The secret passage from a warehouse in Tijuana to an industrial area in San Diego featured rail and ventilation systems, electricity and reinforced walls.
It was discovered near San Diego’s Otay Mesa border crossing in an area where more than a dozen other sophisticated tunnels have been found in the last two decades.
US authorities said it was unknown how long the tunnel had been operating and what amount of drugs, if any, got through undetected.
US authorities hold a press conference after the drug seizures and show clips of the tunnel
They seized 799kg of cocaine, 75kg of meth and 1.6kg of heroin in connection with the investigation.
Six people, ages 31 to 55, were charged with conspiring to distribute cocaine. All lived in Southern California.
The tunnel goes directly beneath one of the most heavily guarded parts of the US-Mexico border.
Walls that go deep into the ground cover most of the border in the region, often blocking smaller crudely built tunnels, but cannot prevent more sophisticated passages like the one discovered this week.
This tunnel was six stories below ground, around 4ft in diameter and ran for one-third of a mile.
The tunnel exited the United States in a nondescript warehouse named "Amistad Park" on a street that is busy with large semitrailers during the day but quiet at night.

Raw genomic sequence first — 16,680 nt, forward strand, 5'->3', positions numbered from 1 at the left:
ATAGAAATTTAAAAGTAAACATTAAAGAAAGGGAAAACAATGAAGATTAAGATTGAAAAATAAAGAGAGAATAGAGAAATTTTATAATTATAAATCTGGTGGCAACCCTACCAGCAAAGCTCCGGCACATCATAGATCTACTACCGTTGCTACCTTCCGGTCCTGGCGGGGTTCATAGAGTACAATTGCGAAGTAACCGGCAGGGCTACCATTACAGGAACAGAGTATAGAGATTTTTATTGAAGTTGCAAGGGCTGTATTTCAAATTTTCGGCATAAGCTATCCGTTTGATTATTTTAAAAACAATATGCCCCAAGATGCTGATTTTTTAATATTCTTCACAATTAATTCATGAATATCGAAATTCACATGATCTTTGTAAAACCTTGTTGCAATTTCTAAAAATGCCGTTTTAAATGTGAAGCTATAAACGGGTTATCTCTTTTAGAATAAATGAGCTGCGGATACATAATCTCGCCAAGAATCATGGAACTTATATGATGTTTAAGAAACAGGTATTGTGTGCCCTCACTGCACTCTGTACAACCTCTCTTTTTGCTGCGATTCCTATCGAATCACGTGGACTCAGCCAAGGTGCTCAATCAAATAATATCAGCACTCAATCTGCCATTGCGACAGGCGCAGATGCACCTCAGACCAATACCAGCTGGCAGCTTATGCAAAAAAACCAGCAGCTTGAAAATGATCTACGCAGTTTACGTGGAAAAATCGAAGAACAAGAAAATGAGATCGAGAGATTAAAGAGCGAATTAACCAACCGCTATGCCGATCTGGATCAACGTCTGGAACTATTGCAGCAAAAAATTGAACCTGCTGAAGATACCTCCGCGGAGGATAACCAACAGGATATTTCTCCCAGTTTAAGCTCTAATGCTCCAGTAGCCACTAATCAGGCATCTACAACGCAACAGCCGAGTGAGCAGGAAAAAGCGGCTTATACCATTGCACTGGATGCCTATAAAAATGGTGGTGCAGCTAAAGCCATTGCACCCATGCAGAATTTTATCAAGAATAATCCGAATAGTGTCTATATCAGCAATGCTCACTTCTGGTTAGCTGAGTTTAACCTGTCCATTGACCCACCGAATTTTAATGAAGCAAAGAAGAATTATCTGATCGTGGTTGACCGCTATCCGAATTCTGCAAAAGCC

On Monday, armed guards watched over a small shaft with a ladder that descended into the tunnel.
After staking out a home that was recently used to stash drugs, officials began making traffic stops of vehicles that had been there or at a warehouse near the border, turning up boxes full of cocaine, according to a federal criminal complaint filed in San Diego.
They raided the properties — finding no other drugs at the warehouse, but a tunnel opening carved into the cement floor, federal prosecutors said.
Authorities have found about 15 sophisticated tunnels on California’s border with Mexico since 2006.
“There is no more light at the end of this narco-tunnel,” said US attorney for the Southern District of California Randy Grossman.
"We will take down every subterranean smuggling route we find to keep illicit drugs from reaching our streets and destroying our families and communities."
By federal law, US authorities must fill the US side of tunnels with concrete after they are discovered.